Malcolm X: In Our Own Image.
The flourishing neo-"Malcolm X movement" receives a tremendous boost from St. Martin's Press' Malcolm X: In Our Own Image. Joe Wood, the book's editor, has assembled essays (including his own) from 14 "African-American thinkers," exploring different aspects of the assassinated revolutionary's life and how he is perceived by the African-American populace today.
Collectively, the essays do a very good job of capturing the wide range of feelings Malcolmologists express when discussing the man, who upon his return changed his name to El-Hajj Malik El-Shabazz. Unfortunately, however, because there is no background information on the essayists--which include Amiri Baraka, Angela Davis, Patricia Williams and John Edgar Wideman--some readers may not in the full impact of why these particular writers came up with these particular views. Their "credentials" are relevant because there is some obvious political maneuvering afoot in these essays. And that aspect makes this collection important and even more stimulating to read.
Readers should each essayist's "definition of blackness" is subtly revealed in their evaluations of Malcolm. There is fiery anti-sellout rhetoric, observations about Malcolm's views on women, discussions of Malcolm's sexuality, arguments about the significance of Malcolm as an icon and analysis of his motives in many areas. The section by Patricia Hill Collins on the strengths and weaknesses of Malcolm's nationalist views is a "must read." And with each essay, you will find that reviewing these impressions of Malcolm will help you formulate your own views on those very same issues.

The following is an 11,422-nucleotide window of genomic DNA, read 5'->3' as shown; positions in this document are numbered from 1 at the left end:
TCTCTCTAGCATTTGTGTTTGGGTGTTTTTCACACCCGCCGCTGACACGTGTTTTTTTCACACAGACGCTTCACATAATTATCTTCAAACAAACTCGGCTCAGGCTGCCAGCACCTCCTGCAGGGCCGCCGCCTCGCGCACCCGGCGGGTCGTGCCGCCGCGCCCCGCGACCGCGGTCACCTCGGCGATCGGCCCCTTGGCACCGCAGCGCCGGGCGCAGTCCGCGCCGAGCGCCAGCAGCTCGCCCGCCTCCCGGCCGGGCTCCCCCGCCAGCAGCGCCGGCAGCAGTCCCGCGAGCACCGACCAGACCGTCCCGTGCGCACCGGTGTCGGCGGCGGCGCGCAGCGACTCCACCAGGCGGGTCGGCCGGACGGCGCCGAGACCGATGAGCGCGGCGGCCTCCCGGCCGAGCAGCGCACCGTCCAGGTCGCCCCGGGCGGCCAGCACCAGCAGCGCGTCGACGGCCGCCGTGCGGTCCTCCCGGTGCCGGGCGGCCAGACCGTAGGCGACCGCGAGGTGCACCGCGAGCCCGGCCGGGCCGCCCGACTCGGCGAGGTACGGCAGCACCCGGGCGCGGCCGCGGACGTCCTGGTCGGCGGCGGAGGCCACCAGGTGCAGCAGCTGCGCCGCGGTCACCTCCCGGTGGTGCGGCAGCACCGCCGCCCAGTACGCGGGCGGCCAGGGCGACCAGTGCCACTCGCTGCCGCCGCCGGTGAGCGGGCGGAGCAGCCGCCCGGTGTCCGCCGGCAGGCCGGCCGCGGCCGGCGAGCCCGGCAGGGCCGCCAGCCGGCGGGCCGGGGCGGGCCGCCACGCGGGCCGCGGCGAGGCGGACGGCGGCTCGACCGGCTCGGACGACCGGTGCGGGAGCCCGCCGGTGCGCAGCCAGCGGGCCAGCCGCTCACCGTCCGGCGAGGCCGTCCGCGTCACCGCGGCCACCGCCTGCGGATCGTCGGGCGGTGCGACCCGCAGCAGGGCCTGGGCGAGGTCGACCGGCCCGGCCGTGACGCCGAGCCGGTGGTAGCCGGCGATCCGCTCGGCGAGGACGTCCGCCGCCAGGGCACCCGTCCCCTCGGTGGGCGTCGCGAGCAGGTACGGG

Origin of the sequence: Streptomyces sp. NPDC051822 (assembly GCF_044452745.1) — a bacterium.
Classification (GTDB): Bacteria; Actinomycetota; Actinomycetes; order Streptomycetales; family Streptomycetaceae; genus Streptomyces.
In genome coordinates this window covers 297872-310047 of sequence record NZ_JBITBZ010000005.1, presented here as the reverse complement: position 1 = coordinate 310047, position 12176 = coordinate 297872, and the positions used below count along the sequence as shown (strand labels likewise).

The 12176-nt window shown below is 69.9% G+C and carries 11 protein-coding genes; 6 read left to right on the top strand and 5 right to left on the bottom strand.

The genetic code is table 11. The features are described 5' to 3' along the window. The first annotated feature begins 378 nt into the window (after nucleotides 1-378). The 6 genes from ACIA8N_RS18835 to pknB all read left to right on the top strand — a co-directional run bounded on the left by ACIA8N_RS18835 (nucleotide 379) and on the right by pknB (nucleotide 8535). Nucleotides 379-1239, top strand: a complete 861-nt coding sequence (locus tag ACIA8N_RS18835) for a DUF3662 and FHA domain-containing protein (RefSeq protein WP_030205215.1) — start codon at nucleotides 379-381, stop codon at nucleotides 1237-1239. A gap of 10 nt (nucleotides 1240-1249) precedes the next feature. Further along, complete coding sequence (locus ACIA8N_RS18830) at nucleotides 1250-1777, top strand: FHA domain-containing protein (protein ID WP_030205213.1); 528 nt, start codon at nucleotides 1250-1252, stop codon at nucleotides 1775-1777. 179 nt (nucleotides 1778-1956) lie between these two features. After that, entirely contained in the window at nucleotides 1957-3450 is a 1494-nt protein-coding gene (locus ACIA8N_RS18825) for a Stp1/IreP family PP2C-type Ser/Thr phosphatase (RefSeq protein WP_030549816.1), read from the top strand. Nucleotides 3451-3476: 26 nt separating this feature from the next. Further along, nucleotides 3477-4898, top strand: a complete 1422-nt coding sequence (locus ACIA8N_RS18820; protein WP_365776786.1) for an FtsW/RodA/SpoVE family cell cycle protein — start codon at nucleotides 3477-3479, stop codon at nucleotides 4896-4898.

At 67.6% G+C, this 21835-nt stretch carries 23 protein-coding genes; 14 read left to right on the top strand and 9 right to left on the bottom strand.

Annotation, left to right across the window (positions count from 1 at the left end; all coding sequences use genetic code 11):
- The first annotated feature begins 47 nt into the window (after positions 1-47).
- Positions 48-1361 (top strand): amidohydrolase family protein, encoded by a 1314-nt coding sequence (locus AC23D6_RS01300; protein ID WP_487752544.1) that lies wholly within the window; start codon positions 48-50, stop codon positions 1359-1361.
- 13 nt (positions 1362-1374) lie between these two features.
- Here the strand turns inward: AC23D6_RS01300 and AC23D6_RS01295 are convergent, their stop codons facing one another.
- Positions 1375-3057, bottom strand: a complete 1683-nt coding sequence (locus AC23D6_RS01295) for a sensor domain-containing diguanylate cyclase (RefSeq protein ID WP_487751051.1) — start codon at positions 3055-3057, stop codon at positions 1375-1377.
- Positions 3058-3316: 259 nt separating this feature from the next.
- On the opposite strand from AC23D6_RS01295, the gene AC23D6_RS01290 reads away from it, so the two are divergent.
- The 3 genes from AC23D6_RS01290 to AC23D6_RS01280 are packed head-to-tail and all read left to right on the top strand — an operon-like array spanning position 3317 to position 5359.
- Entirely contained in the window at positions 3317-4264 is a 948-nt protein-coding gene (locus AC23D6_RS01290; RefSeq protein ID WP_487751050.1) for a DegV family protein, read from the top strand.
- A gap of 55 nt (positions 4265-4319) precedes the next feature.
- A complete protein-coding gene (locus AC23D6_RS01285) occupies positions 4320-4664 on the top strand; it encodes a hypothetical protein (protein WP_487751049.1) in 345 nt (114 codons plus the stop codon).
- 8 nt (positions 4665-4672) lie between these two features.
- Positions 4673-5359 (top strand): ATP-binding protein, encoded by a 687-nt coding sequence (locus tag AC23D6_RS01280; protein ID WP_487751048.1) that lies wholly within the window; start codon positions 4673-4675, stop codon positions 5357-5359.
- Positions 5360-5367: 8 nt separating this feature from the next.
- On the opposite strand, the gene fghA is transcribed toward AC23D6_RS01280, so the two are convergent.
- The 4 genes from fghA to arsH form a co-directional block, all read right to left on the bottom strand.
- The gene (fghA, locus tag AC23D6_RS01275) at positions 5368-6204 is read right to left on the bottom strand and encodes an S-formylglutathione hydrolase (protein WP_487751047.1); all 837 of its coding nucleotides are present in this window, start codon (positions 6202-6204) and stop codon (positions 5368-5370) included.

The most likely overall effect of the book will be to motivate most readers to think about writing his or her own essay. In Wood's essay, he hopes that in discussing Malcolm X, African-Americans will begin to really start talking to one another. And there's a good chance Malcolm X: In Our Own Image will get the ball rolling at a fast clip.
--Matthew S. Scott Malcolm X: In Our Own Image, edited by Joe Wood, St. Martin's Press, New York, 1992, 256pp, paperback, $18.95
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|Author:||Scott, Matthew S.|
|Article Type:||Book Review|
|Date:||Jan 1, 1993|
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